Read: “We are all accumulating mountains of things”
Over that same period of time, Amazon’s success has pushed retailers such as Walmart and Target to carry even more stuff—especially online—and to get that stuff to shoppers even faster. The internet-shopping boom has spawned an excess-stuff economy, in which retailers such as Overstock.com buy up extra product from full-price retailers. In the case of drop shipment, websites don’t even need to have stuff to sell it: Wayfair, for example, lists thousands of products in scores of categories, but keeps almost no inventory. Instead, manufacturers ship directly to consumers, which helps keep stuff prices down.
Seeing this ever-expanding variety and choice as advantageous to consumers is tempting. The economic theory that governs many Americans’ understanding of consumer choice posits that a free, competitive market should drive down prices on the best-quality stuff. But in the arms race to sell as many sandwich bags or beach towels as possible, a problem has become clear: Variety isn’t infinitely valuable.
Contemporary internet shopping conjures a perfect storm of choice anxiety. Research has consistently held that people who are presented with a few options make better, easier decisions than those presented with many. It has also shown that having many options is particularly confounding when the information available on them is limited or confusing—as with an endless list of virtually identical hangers. To be fair, it’s not entirely clear what information would even be helpful for efficiently evaluating dozens of similar hangers. The 32 velvet options on the first page of results probably aren’t distinct from one another in any significant way, except for color and how many hangers come in a package. (Amazon did not respond to a request for comment on the expanse of its offerings.)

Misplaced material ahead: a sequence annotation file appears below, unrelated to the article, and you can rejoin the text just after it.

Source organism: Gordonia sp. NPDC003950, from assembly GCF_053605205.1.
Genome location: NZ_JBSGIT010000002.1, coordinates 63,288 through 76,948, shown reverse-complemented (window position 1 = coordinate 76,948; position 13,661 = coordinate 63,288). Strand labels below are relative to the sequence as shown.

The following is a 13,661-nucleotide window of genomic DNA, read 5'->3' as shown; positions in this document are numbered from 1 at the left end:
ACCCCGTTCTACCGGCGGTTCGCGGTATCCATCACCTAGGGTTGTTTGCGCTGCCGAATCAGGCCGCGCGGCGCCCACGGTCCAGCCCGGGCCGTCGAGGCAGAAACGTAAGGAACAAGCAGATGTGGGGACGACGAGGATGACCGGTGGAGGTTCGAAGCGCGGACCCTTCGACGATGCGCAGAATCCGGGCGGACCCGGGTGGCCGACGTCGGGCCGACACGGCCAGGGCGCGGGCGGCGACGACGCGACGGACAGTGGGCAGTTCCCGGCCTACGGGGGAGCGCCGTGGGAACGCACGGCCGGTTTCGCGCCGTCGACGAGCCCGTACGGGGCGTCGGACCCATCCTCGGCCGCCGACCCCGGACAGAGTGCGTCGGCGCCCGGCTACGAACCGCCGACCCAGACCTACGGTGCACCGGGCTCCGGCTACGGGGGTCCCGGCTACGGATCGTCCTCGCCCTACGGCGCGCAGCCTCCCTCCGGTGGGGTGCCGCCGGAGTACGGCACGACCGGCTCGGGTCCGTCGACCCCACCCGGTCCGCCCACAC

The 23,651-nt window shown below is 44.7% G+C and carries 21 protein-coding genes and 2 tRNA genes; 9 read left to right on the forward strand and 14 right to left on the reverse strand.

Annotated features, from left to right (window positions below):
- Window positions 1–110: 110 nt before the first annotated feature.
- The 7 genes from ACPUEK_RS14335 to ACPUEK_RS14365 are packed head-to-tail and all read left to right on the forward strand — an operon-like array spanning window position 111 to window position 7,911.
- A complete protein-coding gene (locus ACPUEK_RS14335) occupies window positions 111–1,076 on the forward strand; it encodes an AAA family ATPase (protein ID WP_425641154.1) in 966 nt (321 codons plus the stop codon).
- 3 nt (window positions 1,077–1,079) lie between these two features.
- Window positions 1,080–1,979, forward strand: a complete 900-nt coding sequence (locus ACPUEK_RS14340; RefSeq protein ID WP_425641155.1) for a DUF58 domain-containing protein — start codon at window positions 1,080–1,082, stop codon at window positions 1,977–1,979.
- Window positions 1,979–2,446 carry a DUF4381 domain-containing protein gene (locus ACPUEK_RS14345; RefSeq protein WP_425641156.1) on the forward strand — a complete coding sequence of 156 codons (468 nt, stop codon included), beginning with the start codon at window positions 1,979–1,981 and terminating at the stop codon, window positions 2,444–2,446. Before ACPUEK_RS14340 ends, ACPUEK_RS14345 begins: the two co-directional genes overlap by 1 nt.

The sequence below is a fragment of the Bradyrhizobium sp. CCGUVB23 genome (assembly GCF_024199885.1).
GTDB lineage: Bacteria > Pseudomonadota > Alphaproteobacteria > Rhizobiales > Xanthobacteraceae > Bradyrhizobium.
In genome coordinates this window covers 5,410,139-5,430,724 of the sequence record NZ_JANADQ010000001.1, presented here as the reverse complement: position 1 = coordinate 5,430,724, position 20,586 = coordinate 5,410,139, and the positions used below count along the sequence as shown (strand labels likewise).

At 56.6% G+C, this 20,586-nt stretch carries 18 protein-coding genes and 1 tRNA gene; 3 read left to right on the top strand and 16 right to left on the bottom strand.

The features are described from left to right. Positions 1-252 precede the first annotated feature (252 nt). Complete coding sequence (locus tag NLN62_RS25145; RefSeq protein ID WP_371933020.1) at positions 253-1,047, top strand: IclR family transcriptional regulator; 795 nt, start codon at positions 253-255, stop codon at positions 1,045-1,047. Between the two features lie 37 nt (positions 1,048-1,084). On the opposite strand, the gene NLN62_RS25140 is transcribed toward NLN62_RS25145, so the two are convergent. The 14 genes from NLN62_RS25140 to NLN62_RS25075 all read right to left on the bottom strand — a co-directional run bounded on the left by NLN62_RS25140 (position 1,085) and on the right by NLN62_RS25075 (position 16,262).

Those infinite, meaningless options can result in something like a consumer fugue state. After shopping online, I often don’t remember days later whether I actually made a decision, and I regularly pause at the mountain of Amazon boxes next to my apartment building’s elevators to glance at the names on the labels, just to see if I forgot to expect something. Often, one of my neighbors is there doing it with me. Usually, both of us get on the elevator without boxes.
Helping consumers figure out what to buy amid an endless sea of choice online has become a cottage industry unto itself. Many brands and retailers now wield marketing buzzwords such as curation, differentiation, and discovery as they attempt to sell an assortment of stuff targeted to their ideal customer. Companies find such shoppers through the data gold mine of digital advertising, which can catalog people by gender, income level, personal interests, and more. Since Americans have lost the ability to sort through the sheer volume of the consumer choices available to them, a ghost now has to be in the retail machine, whether it’s an algorithm, an influencer, or some snazzy ad tech to help a product follow you around the internet.